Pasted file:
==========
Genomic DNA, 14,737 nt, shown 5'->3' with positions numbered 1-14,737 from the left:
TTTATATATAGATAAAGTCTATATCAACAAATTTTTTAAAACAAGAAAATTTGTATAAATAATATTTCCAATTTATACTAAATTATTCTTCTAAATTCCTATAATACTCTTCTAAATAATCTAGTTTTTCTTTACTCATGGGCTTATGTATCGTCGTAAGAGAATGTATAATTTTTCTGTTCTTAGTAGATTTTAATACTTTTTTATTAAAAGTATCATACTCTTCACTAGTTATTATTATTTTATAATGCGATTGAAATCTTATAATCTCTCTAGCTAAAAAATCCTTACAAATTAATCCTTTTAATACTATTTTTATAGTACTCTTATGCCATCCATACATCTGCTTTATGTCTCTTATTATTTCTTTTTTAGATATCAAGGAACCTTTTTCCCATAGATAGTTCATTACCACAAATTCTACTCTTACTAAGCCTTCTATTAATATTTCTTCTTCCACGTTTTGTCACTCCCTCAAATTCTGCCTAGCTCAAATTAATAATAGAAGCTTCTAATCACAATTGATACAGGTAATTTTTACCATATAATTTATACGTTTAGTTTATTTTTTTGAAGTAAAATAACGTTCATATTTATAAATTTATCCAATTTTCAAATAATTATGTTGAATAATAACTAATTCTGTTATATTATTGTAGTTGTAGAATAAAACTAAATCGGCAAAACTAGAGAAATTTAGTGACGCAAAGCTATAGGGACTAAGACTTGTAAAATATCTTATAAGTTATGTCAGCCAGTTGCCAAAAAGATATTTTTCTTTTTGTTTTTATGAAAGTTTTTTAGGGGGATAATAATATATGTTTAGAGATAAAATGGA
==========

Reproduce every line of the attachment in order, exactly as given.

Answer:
Genomic DNA, 14,737 nt, shown 5'->3' with positions numbered 1-14,737 from the left:
TTTATATATAGATAAAGTCTATATCAACAAATTTTTTAAAACAAGAAAATTTGTATAAATAATATTTCCAATTTATACTAAATTATTCTTCTAAATTCCTATAATACTCTTCTAAATAATCTAGTTTTTCTTTACTCATGGGCTTATGTATCGTCGTAAGAGAATGTATAATTTTTCTGTTCTTAGTAGATTTTAATACTTTTTTATTAAAAGTATCATACTCTTCACTAGTTATTATTATTTTATAATGCGATTGAAATCTTATAATCTCTCTAGCTAAAAAATCCTTACAAATTAATCCTTTTAATACTATTTTTATAGTACTCTTATGCCATCCATACATCTGCTTTATGTCTCTTATTATTTCTTTTTTAGATATCAAGGAACCTTTTTCCCATAGATAGTTCATTACCACAAATTCTACTCTTACTAAGCCTTCTATTAATATTTCTTCTTCCACGTTTTGTCACTCCCTCAAATTCTGCCTAGCTCAAATTAATAATAGAAGCTTCTAATCACAATTGATACAGGTAATTTTTACCATATAATTTATACGTTTAGTTTATTTTTTTGAAGTAAAATAACGTTCATATTTATAAATTTATCCAATTTTCAAATAATTATGTTGAATAATAACTAATTCTGTTATATTATTGTAGTTGTAGAATAAAACTAAATCGGCAAAACTAGAGAAATTTAGTGACGCAAAGCTATAGGGACTAAGACTTGTAAAATATCTTATAAGTTATGTCAGCCAGTTGCCAAAAAGATATTTTTCTTTTTGTTTTTATGAAAGTTTTTTAGGGGGATAATAATATATGTTTAGAGATAAAATGGA